President Barack Obama pushed back his immigration reform agenda until 2010, but a little-known initiative requiring employers to verify the legal status of their workers may ignite a political powder keg.
An en banc panel of the Ninth Circuit Court of Appeals ruled in favor of young adults who, due to long delays caused by visa backlogs, lost the opportunity to obtain their green cards before they turned 21. In accordance with arguments made in an amicus brief submitted by the Legal Action Center and the National Immigrant Justice Center, the court held that Congress specifically remedied this problem in the Child Status Protection Act (CSPA) of 2002, by allowing children who were listed on their parents’ visa petitions, but who turned 21 before a visa became available, to retain the earlier filing date of their parents’ visa petitions when new visa petitions are filed for them as adults. As the court explained, “This ensures that visas are available quickly, rather than requiring the now-adult aliens to wait many more years in a new visa line.”
The court’s ruling overturned a precedent decision of the Board of Immigration Appeals, Matter of Wang, 25 I. & N. Dec. 28 (BIA 2009), which interpreted the law as benefiting only one visa category of “aged-out” children.
The court issued its decision in two cases, one of which is a national class action. The petitioners in the two cases were represented by Reeves and Associates and the Law Offices of Carl Shusterman.
Day Four of Senate Mark-Up Will Address New Legalization Program
Released on Mon, May 20, 2013
Washington D.C. - Today, the Senate Judiciary Committee continues mark-up of S. 744, the Border Security, Economic Opportunity, and Immigration Modernization Act. The Committee is expected to complete work on Title Three and then begin considering amendments related to the legalization component of Title Two.
Creating a pathway to citizenship is one of the fundamental principles of S. 744, but many of the amendments offered in Committee appear designed to weaken the bipartisan program put forth in the bill by limiting eligibility, creating more hoops to jump through, and undermining procedural safeguards. The Senate Judiciary Committee should evaluate such proposals by asking what is necessary to achieve a workable plan for legalization of 11 million people—one that ensures the program has integrity, but that is also designed to succeed. The Gang of 8’s proposal is not perfect, but it was crafted with this goal in mind.
Amendments that would deter many of the 11 million undocumented immigrants from applying for or remaining in the program, or that would make it a bureaucratic nightmare to implement, must be avoided. Instead, if we wish to ensure that we are not repeating the mistakes of the past, we must strive for a generous and fair program that recognizes the contributions already being made by undocumented immigrants to this country.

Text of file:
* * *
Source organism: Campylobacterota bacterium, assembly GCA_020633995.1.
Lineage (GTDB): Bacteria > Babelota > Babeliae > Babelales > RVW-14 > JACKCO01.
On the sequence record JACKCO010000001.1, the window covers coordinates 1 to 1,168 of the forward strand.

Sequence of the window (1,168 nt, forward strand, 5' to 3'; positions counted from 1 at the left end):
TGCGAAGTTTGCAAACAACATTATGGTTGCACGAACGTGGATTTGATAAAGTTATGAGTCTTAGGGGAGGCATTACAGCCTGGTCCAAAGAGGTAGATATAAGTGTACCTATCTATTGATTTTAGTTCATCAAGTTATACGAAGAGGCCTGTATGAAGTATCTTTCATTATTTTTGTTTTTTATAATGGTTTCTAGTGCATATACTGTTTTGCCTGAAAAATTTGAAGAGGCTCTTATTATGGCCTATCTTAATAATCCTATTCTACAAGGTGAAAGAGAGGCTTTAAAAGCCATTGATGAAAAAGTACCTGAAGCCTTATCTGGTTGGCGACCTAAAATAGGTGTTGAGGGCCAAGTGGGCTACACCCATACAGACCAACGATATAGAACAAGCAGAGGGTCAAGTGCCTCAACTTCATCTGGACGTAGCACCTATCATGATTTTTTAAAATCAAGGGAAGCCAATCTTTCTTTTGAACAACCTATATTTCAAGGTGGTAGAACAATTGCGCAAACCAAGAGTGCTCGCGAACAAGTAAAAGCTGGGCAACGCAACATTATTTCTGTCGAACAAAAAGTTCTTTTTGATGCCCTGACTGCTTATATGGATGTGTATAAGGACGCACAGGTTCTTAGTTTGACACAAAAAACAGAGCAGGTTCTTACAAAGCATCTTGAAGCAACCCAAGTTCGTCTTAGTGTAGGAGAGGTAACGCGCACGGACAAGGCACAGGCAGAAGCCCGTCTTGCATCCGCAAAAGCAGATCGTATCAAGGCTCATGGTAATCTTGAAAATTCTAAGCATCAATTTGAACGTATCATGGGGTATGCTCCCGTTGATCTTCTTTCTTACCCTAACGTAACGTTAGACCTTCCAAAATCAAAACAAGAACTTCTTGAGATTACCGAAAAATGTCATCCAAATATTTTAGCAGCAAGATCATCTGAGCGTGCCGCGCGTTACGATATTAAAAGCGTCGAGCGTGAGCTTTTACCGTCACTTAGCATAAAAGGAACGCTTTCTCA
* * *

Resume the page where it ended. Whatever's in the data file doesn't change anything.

In order to create a successful legalization program, Senators should keep in mind the following principles when considering the amendments offered under Title Two:Read more...
According to a recent report from the Immigration Policy Center, businesses owned by Latinos and Asians in the state of South Carolina had combined revenues of $2.8 billion and provided over 20,000 jobs throughout the state in 2008. The Center also reported that Latinos and Asians living in South Carolina had a combined purchasing power of $5.2 billion. weather the economic recession has her beaming with enthusiasm.
Last week, the American Immigration Council and Northwest Immigrant Rights Project (NWIRP) filed an amicus curiae brief urging the court to find that noncitizens granted Temporary Protected Status (TPS) are eligible to apply for lawful permanent residence (i.e., adjustment of status), even if they originally entered the United States without being admitted or paroled. This is because the grant of TPS qualifies a noncitizen as having been “admitted” to the United States—one of the requirements for adjustment of status. In 2013, the Sixth Circuit found that the grant of TPS permits a person who initially entered without being admitted to become a lawful permanent resident, and amici urge the District Court for the Western District of Washington to reach the same result.
The case is Ramirez v. Dougherty, No. 13-1236-TSZ (W.D. Wash. amicus brief filed March 6, 2014).
States like California with large immigration populations likely benefit from remittances abroad because of an increase demand in U.S. exports, a report released today shows.
The Immigration Policy Center released the report. The center is the search policy arm of the American Immigration Council in Washington D.C., whose mission is to shape the national conversation on immigration..
A report out of the Department of Homeland Security's Office of the Inspector General (OIG) last week doesn't mince many words when it comes to the failure of 287(g), a 1995 law that allowed local and state law enforcement to assume some of the federal prerogative of immigration enforcement.
The 287(g) program, a lightning rod for criticism, is slowly and quietly melting into an expanded version of Secure Communities, a different and more under-the-radar government program.
Advocates and experts have noticed the switch, as the line to sign up for 287(g), a program that deputizes local police officers to enforce immigration law, has slowed, and the support for Secure Communities, a program screening prisoners for immigration status, grows.